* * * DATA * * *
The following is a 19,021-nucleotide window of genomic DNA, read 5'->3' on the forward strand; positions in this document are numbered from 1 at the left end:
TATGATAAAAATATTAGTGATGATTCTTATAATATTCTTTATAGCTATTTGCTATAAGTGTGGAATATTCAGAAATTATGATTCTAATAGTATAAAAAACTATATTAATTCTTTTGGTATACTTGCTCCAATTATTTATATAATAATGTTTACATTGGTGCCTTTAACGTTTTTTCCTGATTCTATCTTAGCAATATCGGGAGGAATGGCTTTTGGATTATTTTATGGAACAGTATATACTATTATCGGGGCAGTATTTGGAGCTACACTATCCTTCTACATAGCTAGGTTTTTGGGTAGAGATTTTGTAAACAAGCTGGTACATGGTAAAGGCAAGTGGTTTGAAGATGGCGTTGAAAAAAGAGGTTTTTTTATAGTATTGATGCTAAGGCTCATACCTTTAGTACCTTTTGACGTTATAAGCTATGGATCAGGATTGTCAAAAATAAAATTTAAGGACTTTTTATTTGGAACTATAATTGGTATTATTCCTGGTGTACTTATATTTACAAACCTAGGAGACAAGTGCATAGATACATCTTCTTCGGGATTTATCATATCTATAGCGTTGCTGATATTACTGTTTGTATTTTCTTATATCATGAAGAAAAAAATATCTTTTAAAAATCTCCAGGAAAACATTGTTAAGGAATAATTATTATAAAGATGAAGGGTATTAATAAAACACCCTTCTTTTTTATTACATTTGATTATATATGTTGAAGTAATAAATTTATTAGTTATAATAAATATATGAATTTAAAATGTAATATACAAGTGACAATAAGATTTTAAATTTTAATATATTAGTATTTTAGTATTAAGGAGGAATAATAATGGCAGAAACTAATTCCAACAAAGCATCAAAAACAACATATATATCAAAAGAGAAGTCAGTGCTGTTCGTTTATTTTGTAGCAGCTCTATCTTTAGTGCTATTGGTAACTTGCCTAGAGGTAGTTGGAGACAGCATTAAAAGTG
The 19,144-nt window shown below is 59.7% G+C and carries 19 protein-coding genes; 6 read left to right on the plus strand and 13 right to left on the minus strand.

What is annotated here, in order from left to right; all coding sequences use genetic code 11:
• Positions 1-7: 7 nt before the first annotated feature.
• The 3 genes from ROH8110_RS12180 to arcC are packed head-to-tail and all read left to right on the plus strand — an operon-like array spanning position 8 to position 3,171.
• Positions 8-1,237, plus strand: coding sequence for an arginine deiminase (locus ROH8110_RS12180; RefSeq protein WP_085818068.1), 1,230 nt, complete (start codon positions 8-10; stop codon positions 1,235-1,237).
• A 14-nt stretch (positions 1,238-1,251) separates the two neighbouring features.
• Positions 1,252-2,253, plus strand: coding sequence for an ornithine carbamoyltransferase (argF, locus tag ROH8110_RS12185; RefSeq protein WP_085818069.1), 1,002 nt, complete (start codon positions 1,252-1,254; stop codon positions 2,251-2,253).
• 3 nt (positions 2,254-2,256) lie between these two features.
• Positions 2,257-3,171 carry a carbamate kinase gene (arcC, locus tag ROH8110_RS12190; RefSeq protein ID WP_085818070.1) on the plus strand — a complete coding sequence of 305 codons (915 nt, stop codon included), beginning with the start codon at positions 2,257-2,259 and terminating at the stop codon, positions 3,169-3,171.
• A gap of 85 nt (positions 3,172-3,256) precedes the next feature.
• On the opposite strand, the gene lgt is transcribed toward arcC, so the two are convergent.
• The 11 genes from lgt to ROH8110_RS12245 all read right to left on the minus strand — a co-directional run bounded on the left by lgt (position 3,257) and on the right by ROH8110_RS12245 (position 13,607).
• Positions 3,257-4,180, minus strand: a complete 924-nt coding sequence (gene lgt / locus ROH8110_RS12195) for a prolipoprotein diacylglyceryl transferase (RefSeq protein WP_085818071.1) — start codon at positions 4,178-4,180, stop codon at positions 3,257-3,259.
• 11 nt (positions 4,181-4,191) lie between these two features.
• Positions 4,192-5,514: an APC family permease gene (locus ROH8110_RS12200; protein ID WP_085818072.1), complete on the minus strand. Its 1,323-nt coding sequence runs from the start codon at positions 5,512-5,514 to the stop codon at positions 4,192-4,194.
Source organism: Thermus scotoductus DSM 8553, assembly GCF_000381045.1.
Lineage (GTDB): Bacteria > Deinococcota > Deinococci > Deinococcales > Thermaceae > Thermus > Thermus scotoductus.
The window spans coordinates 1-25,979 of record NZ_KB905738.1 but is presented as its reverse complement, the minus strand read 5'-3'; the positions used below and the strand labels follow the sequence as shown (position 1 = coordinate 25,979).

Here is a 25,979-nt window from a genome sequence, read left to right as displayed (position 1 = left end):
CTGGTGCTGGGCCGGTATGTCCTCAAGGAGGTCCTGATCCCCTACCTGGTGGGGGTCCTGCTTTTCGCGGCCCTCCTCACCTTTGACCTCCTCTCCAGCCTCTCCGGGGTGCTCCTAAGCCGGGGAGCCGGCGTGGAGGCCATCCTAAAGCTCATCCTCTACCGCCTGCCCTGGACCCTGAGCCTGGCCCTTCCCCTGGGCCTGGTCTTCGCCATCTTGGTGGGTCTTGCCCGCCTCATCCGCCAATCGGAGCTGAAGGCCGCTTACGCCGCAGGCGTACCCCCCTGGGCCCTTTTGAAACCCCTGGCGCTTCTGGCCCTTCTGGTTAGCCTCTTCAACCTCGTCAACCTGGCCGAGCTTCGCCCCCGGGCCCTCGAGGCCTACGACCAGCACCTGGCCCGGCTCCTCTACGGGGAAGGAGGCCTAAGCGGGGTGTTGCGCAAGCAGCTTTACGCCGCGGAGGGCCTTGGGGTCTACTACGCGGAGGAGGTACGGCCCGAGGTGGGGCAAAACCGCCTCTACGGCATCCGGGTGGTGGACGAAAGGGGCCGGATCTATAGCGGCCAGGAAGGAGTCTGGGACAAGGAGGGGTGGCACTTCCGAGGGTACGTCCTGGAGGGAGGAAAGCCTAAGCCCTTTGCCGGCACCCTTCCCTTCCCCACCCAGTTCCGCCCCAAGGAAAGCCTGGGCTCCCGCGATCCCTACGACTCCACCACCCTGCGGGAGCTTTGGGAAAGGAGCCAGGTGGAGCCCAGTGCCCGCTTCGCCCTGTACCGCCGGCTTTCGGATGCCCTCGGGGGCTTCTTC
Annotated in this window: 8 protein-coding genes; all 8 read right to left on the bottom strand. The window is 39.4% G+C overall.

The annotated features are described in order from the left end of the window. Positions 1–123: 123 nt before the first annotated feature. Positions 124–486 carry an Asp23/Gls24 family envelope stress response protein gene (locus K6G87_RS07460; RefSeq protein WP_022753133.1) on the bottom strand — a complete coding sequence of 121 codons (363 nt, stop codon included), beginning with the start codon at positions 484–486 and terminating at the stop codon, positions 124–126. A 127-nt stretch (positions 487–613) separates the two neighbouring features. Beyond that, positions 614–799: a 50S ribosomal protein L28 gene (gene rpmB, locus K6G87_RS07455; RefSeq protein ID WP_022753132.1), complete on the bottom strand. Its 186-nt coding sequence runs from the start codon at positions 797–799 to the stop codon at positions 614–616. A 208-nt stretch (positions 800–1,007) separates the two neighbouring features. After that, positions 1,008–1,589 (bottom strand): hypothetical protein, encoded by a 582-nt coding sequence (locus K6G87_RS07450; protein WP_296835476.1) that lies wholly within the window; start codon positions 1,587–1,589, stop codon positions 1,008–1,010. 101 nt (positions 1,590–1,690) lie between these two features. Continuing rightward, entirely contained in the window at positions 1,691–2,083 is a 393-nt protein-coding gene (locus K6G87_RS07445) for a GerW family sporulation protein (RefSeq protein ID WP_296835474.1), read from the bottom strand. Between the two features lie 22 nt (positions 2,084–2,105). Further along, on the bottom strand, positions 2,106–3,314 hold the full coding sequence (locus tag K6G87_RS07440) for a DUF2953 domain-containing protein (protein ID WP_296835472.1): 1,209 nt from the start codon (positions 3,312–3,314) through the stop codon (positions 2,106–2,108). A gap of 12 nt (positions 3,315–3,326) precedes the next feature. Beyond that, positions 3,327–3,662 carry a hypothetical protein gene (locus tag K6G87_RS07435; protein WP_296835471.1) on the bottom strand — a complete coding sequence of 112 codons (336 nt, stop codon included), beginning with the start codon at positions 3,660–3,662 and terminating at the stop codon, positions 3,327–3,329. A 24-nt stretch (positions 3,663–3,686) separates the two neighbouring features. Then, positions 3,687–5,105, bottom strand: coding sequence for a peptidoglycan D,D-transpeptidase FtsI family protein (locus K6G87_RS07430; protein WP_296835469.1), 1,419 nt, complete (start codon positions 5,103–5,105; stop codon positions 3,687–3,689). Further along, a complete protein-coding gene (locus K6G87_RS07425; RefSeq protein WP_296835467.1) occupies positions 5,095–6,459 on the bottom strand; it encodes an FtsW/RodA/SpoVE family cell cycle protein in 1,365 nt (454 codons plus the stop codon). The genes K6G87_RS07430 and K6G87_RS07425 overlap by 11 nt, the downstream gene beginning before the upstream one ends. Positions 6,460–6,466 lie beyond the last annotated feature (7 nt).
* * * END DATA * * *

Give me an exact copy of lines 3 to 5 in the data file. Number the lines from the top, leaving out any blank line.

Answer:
The 19,144-nt window shown below is 59.7% G+C and carries 19 protein-coding genes; 6 read left to right on the plus strand and 13 right to left on the minus strand.

What is annotated here, in order from left to right; all coding sequences use genetic code 11:
• Positions 1-7: 7 nt before the first annotated feature.